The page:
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The Pains of Being Pure at Heart – Belong [2011]

Posted in dream pop,indie pop,noise pop,shoegaze by deek on April 25, 2011

Currently the “Best Band With The Worst Name” title holder, The Pains Of Being Pure At Heart debuted in 2009 as a twee indie-rock act whose sound owed more than a little to Belle And Sebastian. But Pains showed a stronger propensity for rock, which explains the band’s choice of producer Flood (U2, Smashing Pumpkins, Nine Inch Nails) and mixer Alan Moulder (The Jesus And Mary Chain, Ride, My Bloody Valentine) for the new Belong. Those guys specialize in big rock sounds, and that’s exactly what Belong delivers in its opening track, “Belong,” which resembles the Pumpkins’ “Today” in its guitar dynamics. The guitars are also gloriously huge on “Even In Dreams,” and “Girl Of 1,000 Dreams” has a Jesus And Mary Chain ferocity, but Belong still has plenty of nuance. Flood also worked with Erasure quite a bit, so synthesizer-heavy songs like “The Body” and “My Terrible Friend”—which would have fit on the Pretty In Pink soundtrack—don’t feel out of place. Those songs, as well as the atmospheric “Anne With An E,” actually suit guitarist-vocalist Kip Berman’s breathy voice better than their more rocking siblings. “Heart In Your Heartbreak,” a perfect example of Pains as a more rocking Belle And Sebastian, hits Berman’s sweet spot vocally. More than anything, Belong shows ambition, with The Pains Of Being Pure At Heart clearly aiming for something bigger—a bigger sound, may be a bigger audience. It nailed the sound part. A larger audience seems inevitable. -avclub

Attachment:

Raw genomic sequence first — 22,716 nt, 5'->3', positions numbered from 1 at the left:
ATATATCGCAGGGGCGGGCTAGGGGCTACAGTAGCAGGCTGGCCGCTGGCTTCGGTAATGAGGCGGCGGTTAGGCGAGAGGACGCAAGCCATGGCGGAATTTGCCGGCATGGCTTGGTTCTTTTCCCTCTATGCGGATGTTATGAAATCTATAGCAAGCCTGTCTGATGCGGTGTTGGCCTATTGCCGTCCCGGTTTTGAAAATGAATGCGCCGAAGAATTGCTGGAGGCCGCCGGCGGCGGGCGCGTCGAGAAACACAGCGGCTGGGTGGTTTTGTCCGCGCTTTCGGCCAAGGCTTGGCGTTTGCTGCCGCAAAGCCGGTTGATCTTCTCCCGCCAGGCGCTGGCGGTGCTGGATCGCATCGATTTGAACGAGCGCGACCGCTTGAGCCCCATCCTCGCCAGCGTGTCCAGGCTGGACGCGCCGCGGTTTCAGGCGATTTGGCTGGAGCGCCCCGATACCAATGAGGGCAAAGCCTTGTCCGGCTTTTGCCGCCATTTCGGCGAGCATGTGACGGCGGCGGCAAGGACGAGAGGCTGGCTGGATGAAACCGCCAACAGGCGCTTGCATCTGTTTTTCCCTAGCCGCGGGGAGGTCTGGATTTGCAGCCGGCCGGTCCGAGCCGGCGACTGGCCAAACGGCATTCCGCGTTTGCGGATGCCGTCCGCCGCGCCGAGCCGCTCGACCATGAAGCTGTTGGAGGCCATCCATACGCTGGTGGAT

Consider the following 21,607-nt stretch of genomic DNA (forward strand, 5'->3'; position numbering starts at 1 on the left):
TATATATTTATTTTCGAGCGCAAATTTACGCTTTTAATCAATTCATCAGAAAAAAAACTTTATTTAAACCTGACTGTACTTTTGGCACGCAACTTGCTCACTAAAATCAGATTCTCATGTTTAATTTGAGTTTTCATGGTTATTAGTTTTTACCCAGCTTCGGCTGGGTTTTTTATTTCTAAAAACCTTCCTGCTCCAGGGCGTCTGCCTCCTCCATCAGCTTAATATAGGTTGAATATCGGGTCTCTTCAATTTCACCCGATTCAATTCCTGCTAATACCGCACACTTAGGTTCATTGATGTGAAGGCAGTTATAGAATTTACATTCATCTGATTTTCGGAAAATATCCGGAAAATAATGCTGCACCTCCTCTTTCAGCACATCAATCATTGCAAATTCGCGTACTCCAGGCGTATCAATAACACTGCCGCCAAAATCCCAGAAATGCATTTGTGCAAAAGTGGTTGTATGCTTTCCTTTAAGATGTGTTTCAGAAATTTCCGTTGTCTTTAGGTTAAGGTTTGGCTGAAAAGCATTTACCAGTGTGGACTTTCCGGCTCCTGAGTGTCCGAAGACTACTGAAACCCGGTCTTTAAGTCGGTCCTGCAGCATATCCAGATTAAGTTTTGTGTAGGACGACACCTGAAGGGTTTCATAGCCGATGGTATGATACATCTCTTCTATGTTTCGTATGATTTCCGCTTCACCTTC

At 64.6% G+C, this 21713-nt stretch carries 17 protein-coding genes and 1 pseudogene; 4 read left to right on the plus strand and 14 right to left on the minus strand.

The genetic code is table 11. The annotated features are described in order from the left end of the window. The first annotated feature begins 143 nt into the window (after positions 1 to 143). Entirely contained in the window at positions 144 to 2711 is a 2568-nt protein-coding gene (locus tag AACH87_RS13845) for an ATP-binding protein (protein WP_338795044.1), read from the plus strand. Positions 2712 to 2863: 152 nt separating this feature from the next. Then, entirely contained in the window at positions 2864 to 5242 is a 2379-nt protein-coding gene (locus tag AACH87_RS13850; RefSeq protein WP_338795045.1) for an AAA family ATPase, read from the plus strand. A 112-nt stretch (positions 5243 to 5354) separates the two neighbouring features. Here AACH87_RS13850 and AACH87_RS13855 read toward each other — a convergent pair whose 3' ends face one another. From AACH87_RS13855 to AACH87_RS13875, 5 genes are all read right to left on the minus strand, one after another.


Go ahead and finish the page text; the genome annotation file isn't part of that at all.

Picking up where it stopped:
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Hammock – Longest Year (EP) [2010]

Posted in ambient,post-rock,shoegaze by deek on December 11, 2010

Musically, Hammock is a band that trades in the slightest of nuances. To the impatient, this equates to each of their releases — there are nine total since 2004 — sounding roughly the same: Slow, dense, shadowy and possibly outright boring. Frankly, this music isn’t even meant for most modern, iPod-toting listeners (though, undoubtedly, they could be converted). Rather, as best heard on their most recent LP, Chasing After Shadows… Living With the Ghosts, Hammock (as the name infers) is a band worth taking in as a whole. Their work is experiential, crafted to soundtrack more than mere moments, but entire afternoons spent lost in thought or quaint appreciation for some surrounding beauty. Moreover, its impressionistic enough for you to find your own meaning within — album and song titles are the only words invoked to dictate feeling — but, it can’t be ignored that this music reflects its creators’ sober optimism about the world around them. More specifically, Longest Year sits in between Chasing… and its predecessor, Maybe They Will Sing For Us Tomorrow, a minimalistic “live studio performance” album composed specifically for the overseas debut exhibition of Riceboy Sleeps, the art collaboration of Sigur Rós’ Jónsi Birgisson and Parachutes’ Alex Somers. Like Maybe…, Longest Year is beat-less, its rhythms largely conjured from Slocum’s string performances, though rhythm is a relative concept when discussing ambient music, of course. And, like Chasing…, the EP continues Hammock’s interest in creating moments of swollen immensity that reach massive heights without bowing to the now-tired “Explosions formula”: Loud-quiet-loud-quiet-louder. -Consequence of Sound